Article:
Thursday, November 18, 2010


You could not miss the bruise to Melissa’s face. Her left eye was black and swollen, a harsh contrast to her porcelain complexion. And her porcelain complexion was mottled black, blue, pink and red. She casually milled about the room as if nothing was wrong and those around her pretended not to notice. I don’t pretend and so I asked, others raising an eyebrow at me as if my doing so was catastrophically wrong. But I asked her what happened to her face, already knowing the answer, and knowing that her answer would be a lie.

She laughed, fanning a hand in my direction. “Teeheehee! It was so silly. I can’t believe it happened. I was brushing my hair and dropped the hairbrush and it accidently hit me in the face. Teeheehee!

I nodded and commented. “Really? It looks like that brush was still attached to your husband’s fist.” The room was suddenly aghast 'cause heaven forbid anyone say outloud what everyone had been thinking to themselves.

None of us have seen Melissa since, knowing that she often disappears when her many bruises need to heal. Since I’ve known her, I’ve heard too many stories of how clumsy she is. She has randomly fallen out of chairs, and down steps, even tripping over the family cat at the most inopportune moments. But everyone knows her husband beats her and despite the best efforts of family and friends she continues to stay, believing that with four young boys she has no other options.

I had a dear friend once who I suspected was being beaten at home. Then one day, I witnessed the abuse with my own eyes, her husband slapping her so hard that he sent her flying across the room. I picked up the telephone and called 911. Her husband told me that I would never set foot in his home again. I assured him that he would be leaving that night well before I did. Hours later my friend was frantically calling family and friends to get him bailed out of jail. Our friendship is only a semblance of what it once was and I have no doubts that her husband is still beating her.

Growing up, my Granny use to say that a man only had to hit a woman one time. “One time,” she emphasized, her head bobbing eagerly against her shoulders. “He’ll have to fall asleep at some point,” she’d conclude. “I guarantee, once he falls asleep, he won’t hit any other woman ever again.” Then she’d tell me about her favorite crooner, Al Green.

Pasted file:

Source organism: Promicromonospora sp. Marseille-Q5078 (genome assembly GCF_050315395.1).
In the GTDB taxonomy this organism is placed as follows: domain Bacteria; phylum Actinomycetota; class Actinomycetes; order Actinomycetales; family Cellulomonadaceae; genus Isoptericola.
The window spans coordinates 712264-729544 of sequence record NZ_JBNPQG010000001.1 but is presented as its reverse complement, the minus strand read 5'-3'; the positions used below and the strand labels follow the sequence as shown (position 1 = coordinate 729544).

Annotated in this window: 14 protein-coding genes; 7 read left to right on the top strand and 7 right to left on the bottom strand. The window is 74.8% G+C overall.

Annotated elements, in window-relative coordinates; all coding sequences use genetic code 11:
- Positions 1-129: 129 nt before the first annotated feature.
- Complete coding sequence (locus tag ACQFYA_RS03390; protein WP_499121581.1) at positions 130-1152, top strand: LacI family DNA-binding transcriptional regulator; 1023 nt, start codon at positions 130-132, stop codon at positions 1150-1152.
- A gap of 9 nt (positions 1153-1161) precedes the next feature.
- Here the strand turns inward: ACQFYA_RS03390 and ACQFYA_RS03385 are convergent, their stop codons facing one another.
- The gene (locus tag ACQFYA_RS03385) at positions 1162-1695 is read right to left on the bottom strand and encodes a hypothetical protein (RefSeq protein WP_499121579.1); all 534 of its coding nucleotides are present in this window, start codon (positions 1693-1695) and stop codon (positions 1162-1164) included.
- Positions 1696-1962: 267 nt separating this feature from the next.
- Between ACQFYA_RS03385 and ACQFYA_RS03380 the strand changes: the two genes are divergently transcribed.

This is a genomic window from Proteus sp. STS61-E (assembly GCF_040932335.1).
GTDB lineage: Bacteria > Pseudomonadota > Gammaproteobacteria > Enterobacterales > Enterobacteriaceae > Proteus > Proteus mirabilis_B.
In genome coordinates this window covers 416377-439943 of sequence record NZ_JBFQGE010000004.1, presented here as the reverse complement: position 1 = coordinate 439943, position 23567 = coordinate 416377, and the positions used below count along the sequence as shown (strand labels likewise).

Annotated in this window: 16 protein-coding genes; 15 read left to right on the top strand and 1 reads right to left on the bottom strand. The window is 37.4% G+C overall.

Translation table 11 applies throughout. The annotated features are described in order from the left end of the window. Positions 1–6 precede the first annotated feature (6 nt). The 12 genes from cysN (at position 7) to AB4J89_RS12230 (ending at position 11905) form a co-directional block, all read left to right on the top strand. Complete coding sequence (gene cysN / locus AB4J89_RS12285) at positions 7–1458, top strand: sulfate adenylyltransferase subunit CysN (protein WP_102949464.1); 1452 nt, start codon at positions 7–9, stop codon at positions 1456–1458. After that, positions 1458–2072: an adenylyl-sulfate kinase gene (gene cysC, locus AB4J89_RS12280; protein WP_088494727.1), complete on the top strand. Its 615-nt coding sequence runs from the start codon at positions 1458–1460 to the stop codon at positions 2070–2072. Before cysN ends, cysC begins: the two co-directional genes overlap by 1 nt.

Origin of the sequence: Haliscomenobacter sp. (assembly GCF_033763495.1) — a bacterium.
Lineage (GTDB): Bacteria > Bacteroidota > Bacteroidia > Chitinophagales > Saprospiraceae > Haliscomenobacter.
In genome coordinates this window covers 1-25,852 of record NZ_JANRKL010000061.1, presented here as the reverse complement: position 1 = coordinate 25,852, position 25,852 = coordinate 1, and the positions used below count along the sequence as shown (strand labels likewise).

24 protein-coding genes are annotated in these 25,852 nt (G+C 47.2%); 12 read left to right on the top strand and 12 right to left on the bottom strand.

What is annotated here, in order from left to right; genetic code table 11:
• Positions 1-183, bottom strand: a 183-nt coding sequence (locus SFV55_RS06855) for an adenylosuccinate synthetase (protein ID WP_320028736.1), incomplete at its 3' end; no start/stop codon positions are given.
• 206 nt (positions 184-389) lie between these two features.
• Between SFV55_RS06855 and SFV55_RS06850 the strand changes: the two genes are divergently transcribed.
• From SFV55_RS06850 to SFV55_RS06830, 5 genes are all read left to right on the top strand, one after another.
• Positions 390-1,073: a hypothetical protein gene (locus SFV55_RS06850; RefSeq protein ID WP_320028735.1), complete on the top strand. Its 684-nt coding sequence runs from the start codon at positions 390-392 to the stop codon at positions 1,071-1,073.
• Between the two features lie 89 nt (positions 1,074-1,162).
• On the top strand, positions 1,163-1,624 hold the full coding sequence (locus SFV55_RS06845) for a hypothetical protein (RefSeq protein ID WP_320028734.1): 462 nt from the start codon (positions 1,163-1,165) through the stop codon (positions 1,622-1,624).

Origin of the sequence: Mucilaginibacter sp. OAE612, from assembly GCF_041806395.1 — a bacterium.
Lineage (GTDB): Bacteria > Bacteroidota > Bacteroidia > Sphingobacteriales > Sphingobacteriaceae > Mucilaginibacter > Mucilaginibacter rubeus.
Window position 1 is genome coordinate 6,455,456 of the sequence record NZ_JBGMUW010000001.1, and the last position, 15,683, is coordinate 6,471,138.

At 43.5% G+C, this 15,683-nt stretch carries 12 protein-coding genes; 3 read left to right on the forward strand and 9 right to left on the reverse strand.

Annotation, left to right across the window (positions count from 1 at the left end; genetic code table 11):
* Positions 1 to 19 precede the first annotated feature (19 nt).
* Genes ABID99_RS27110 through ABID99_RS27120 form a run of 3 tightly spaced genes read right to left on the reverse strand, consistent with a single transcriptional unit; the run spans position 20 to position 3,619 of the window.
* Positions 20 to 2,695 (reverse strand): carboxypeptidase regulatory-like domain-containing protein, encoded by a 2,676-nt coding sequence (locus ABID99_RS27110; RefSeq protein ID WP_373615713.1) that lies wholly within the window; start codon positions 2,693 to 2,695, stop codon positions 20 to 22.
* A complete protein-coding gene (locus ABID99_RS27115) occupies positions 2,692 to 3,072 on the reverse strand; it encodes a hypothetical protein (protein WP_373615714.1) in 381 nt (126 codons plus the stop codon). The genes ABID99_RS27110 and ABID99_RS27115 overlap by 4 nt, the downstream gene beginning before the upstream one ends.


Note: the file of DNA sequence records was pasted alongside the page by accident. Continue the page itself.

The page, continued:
Many years ago, Al got into a dispute with a lover. Then Al fell asleep. Al found religion shortly thereafter. Granny had a boyfriend who fell asleep once too. I heard years later that he never ate hot grits again. He also never hit my Granny again.

I knew a woman once whose young granddaughter spilled the beans about the situation in her home. Her daddy ceremoniously punished mommy and big brother as the wind blew. Grandmother was taken aback by the bruises that battered her grandchild’s back and legs. She was appalled to discover them on her only daughter as well. Days later grandmother welcomed her son-in-law into her home with open arms and the lure of some freshly fried chicken. As son-in-law sat down, excited to be dining on a home-cooked meal, he was ill-prepared for what came next.

Grandmother started swinging a cast iron frying pan with every ounce of energy she had in her. The first swing cracked two ribs. The second broke his arm. Sum total Grandmother swung that frying pan twenty times, praying the following prayer as she did. “Lord, please forgive me my sin. But I don’t want to have to kill him for hitting my babies again. Amen.” Then she put down her pan and called him an ambulance. When help arrived, Grandmother told them he tripped and fell down the stairs. Son-in-law didn’t have anything at all to say. He also never hit his wife or child again.

With so many resources and support available to battered women I certainly don’t advocate violence as an answer to violence, but I can’t help but think that both those old women were on to something. Perhaps if Melissa had slapped her husband back with a frying pan the first time he slapped her, or maybe if she’d waited until he'd fallen asleep and then had helped him find some religion, those of us who care for her wouldn’t have to continually point out that she deserves better than bruises and black eyes.

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